​Supreme Court retirement triggers Republican-Democratic fight

By Haifa Said
0 Comment(s)Print E-mail China.org.cn, July 10, 2018
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"Political war," "uproar" and "apocalypse" are some of the words that have dominated the news content of media outlets describing the general political atmosphere that gripped the U.S. in the aftermath of the Supreme Court Justice Anthony M. Kennedy's retirement announcement on June 27.

The Supreme Court of the United States. [File photo/Xinhua]

Leaving the 9-member Supreme Court bench, where justices serve for life unless they choose to retire or pass away, is an important political event, as it gives the President Trump the chance to affect a fundamental shift in the structure of the Court that could reshape its future for decades.

Under the almost 82-year-old Kennedy, the Court has been relatively balanced, with the originally conservative but moderate-leaning justice often serving as a "swing vote" -- as called by media -- siding sometimes with the four conservative justices and in others with the four liberal justices, molding the ideological identity of highly important and controversial cases that have a nationwide effect.

Kennedy, who once served as an altar boy at Holy Spirit Catholic Church in Sacramento, California, unpredictably tilted the court to the left in various contentious cases involving individual freedom. Constitutionalizing the right to abortion in 1973, striking against the death penalty for juvenile criminals in 2005, legalizing gay marriage across the U.S. in 2015, and upholding major components of the Affordable Care Act, are some of Kennedy's landmark cases where he sided with the liberals.

Conservative principles have also been maintained in many rulings in which Kennedy defended conservative ideals, including regarding the voting rights, [1] releasing restrictions on gun possession, allowing corporations to make unlimited political campaign donations, ending election vote recount in 2000 that handed the presidency to Republican George W. Bush, and most recently embracing Trump's travel ban and disabling labor unions.

Expected to quit on July 31 after serving for more than 30 years, Kennedy's empty seat gives Republican Donald Trump a golden opportunity to swing the Supreme Court in his favor, stamp it with a conservative identity for generations, and thus leave what might be his longest-lasting imprint as a U.S. president.

This prospect has put the Democrats on edge, vowing to fight a bitter battle to block Trumpism from dominating the U.S. political landscape for potential decades to come.

Trump has clearly stressed his commitment to act upon the promise he made during his 2016 presidential campaign, which is to choose from of a prepared list of nominees conservative justices to be installed on the Supreme Court, should he get the chance to do so.

As soon as Trump came into office, he delivered on his promise and seized the opportunity in February 2016 with the death of conservative Justice Antonin Scalia, by picking the conservative Neil Gorsuch to fill his role on the court, who gained Senate confirmation in April 2017.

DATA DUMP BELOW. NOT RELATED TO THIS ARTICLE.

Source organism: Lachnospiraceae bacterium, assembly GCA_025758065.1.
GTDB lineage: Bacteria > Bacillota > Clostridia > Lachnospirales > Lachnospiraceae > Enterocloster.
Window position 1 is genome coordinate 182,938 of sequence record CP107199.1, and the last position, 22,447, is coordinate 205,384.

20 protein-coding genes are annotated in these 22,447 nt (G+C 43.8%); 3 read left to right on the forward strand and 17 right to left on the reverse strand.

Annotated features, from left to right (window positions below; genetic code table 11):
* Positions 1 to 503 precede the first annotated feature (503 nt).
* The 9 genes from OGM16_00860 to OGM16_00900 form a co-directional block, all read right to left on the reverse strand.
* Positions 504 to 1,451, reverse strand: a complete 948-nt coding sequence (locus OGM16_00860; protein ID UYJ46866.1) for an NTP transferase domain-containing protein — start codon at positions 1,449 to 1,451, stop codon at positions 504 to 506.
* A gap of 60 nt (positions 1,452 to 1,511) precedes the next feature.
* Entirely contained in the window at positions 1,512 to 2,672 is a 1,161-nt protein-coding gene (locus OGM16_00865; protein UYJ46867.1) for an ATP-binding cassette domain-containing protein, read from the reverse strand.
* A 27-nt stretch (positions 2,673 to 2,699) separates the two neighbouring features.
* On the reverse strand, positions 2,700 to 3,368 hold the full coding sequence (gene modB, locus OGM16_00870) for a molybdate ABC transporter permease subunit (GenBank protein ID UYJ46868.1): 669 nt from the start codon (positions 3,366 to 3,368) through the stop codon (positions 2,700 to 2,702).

The case of appointing Gorsuch has been considered a calculated move made by Trump to transform the makeup of the Supreme Court in favor of the conservatives. Selecting Judge Gorsuch, who served as a law clerk to Justice Kennedy, was allegedly meant to assure the latter, who is said to have been pondering retirement for more than a year, that his successor would also be rightly selected.

The timing of Kennedy's resignation has also been tinted with conspiracy. There are those who claim that his retirement was pushed to come before the U.S. midterm elections in November, in exchange for the Trump-selected successor rescuing Kennedy's son Justin, who allegedly is involved in Russian election meddling, and whom Trump had dealt with in the course of a business relationship with Deutsche Bank where Justin had worked.

Democrats are demanding the Senate confirmation of Trump's preferred nominee to replace Kennedy take place after midterm elections, during which they hope they can secure enough seats to take control of the now Republican-dominated Senate, and thus block Trump's bid to appoint another conservative justice.

They base their argument on modeling their efforts to the Republicans' blocking the confirmation of Barack Obama's nominated Merrick Garland as Scalia's successor in 2016 through insisting on waiting for a new president to pick a new justice, a bid that successfully ended with Trump's installation of Gorsuch.

Democrats worry that having a new highly committed conservative justice on the bench might endanger many liberal-advocated precedents on social issues that Kennedy has helped put in place, including abortion, gay marriage and healthcare.

Both sides have vowed to fight fiercely to enforce their own political ideology, and the result of this furious fight will affect the future of the entire U.S.'s legal system and the values of American identity.

The author is an editor and journalist focused on international and China-related affairs

Opinion articles reflect the views of their authors, not necessarily those of China.org.cn.

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